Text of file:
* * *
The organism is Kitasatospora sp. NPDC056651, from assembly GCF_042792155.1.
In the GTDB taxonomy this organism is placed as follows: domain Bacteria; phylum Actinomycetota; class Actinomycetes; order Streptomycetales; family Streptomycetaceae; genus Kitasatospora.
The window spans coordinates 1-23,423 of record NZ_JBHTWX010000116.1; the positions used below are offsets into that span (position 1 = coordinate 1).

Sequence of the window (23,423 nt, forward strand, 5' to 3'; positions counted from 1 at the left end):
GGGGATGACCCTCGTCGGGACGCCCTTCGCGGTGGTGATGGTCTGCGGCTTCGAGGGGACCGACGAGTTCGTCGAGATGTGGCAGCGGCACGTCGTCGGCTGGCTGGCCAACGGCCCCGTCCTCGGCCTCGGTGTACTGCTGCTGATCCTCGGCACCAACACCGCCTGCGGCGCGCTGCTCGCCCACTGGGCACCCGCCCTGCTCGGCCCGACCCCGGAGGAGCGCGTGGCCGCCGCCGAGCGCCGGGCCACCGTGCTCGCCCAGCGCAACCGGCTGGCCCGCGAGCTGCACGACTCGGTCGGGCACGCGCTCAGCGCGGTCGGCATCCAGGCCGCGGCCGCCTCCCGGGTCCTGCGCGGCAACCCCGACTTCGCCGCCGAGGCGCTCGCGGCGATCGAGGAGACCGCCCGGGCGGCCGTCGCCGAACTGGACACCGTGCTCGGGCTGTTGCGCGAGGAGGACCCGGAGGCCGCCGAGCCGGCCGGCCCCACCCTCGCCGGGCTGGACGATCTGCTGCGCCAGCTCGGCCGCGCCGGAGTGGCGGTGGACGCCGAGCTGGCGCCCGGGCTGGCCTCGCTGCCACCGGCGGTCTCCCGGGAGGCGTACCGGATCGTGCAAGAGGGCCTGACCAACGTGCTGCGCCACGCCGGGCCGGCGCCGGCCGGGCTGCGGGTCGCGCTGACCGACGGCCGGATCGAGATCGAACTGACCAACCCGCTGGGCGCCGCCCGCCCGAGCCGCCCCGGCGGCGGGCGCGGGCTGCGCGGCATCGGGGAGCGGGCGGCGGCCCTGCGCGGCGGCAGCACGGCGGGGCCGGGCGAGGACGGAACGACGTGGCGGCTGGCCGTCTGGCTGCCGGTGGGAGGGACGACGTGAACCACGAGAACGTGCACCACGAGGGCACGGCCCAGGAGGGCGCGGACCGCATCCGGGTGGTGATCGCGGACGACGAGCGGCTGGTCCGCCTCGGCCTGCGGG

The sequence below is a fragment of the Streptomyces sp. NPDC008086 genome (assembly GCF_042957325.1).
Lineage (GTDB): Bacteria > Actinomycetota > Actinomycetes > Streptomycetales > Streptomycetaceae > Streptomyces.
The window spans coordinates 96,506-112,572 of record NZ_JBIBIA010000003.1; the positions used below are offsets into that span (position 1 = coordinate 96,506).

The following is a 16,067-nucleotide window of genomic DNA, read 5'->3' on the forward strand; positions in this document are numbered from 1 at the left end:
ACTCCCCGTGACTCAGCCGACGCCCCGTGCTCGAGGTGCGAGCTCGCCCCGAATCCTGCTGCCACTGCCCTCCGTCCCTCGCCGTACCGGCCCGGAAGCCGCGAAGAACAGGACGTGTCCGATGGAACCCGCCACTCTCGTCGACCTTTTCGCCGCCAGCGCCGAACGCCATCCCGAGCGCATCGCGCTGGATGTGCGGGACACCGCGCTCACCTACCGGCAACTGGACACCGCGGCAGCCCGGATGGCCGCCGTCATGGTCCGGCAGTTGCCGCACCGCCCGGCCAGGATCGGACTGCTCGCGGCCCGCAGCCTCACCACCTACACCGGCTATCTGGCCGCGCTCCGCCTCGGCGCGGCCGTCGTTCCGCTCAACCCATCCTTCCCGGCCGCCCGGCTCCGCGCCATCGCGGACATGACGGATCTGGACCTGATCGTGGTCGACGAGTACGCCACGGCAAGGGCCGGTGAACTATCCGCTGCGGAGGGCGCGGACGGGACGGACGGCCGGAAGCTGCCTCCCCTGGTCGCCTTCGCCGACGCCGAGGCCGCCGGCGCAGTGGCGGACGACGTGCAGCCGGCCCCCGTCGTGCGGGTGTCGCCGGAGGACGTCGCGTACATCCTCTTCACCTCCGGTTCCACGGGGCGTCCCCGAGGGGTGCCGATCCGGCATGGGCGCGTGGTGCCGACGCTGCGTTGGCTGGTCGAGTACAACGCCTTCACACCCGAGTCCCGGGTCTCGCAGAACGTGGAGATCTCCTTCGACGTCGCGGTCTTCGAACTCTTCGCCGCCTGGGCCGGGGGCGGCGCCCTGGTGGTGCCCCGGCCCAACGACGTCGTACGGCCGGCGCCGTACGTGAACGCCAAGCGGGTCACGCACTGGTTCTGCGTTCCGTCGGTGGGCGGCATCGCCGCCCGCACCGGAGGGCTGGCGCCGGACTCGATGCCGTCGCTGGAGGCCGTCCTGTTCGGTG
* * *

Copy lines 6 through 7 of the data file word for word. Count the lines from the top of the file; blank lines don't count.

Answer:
The sequence below is a fragment of the Streptomyces sp. NPDC008086 genome (assembly GCF_042957325.1).
Lineage (GTDB): Bacteria > Actinomycetota > Actinomycetes > Streptomycetales > Streptomycetaceae > Streptomyces.